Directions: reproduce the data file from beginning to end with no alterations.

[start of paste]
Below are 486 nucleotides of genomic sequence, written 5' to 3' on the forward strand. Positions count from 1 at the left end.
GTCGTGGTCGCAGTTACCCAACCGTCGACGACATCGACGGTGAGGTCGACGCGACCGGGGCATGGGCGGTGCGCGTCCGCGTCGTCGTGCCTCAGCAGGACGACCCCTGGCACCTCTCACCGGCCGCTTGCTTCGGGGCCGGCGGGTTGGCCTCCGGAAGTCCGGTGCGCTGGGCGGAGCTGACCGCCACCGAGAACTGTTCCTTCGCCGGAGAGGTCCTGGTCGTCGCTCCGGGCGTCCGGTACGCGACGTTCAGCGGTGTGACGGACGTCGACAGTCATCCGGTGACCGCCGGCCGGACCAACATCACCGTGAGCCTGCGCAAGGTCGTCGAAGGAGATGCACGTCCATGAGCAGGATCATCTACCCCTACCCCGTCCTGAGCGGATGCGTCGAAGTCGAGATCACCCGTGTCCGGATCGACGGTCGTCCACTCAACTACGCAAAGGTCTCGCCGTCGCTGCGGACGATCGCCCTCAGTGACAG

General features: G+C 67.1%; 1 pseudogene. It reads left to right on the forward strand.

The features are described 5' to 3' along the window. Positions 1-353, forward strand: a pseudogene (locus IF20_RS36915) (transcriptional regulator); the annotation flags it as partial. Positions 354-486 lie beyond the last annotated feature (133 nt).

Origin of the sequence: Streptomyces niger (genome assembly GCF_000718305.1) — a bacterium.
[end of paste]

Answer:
Below are 486 nucleotides of genomic sequence, written 5' to 3' on the forward strand. Positions count from 1 at the left end.
GTCGTGGTCGCAGTTACCCAACCGTCGACGACATCGACGGTGAGGTCGACGCGACCGGGGCATGGGCGGTGCGCGTCCGCGTCGTCGTGCCTCAGCAGGACGACCCCTGGCACCTCTCACCGGCCGCTTGCTTCGGGGCCGGCGGGTTGGCCTCCGGAAGTCCGGTGCGCTGGGCGGAGCTGACCGCCACCGAGAACTGTTCCTTCGCCGGAGAGGTCCTGGTCGTCGCTCCGGGCGTCCGGTACGCGACGTTCAGCGGTGTGACGGACGTCGACAGTCATCCGGTGACCGCCGGCCGGACCAACATCACCGTGAGCCTGCGCAAGGTCGTCGAAGGAGATGCACGTCCATGAGCAGGATCATCTACCCCTACCCCGTCCTGAGCGGATGCGTCGAAGTCGAGATCACCCGTGTCCGGATCGACGGTCGTCCACTCAACTACGCAAAGGTCTCGCCGTCGCTGCGGACGATCGCCCTCAGTGACAG

General features: G+C 67.1%; 1 pseudogene. It reads left to right on the forward strand.

The features are described 5' to 3' along the window. Positions 1-353, forward strand: a pseudogene (locus IF20_RS36915) (transcriptional regulator); the annotation flags it as partial. Positions 354-486 lie beyond the last annotated feature (133 nt).

Origin of the sequence: Streptomyces niger (genome assembly GCF_000718305.1) — a bacterium.